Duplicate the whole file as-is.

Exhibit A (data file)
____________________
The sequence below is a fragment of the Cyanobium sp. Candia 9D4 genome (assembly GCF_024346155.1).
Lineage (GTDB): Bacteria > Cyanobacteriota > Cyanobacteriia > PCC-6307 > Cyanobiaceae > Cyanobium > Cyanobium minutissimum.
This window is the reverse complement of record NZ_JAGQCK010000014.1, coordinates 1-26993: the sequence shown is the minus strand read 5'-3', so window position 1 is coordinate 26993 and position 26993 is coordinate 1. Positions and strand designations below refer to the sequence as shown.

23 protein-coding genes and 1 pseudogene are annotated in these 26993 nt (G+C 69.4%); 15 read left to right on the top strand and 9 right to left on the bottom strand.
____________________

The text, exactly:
The sequence below is a fragment of the Cyanobium sp. Candia 9D4 genome (assembly GCF_024346155.1).
Lineage (GTDB): Bacteria > Cyanobacteriota > Cyanobacteriia > PCC-6307 > Cyanobiaceae > Cyanobium > Cyanobium minutissimum.
This window is the reverse complement of record NZ_JAGQCK010000014.1, coordinates 1-26993: the sequence shown is the minus strand read 5'-3', so window position 1 is coordinate 26993 and position 26993 is coordinate 1. Positions and strand designations below refer to the sequence as shown.

23 protein-coding genes and 1 pseudogene are annotated in these 26993 nt (G+C 69.4%); 15 read left to right on the top strand and 9 right to left on the bottom strand.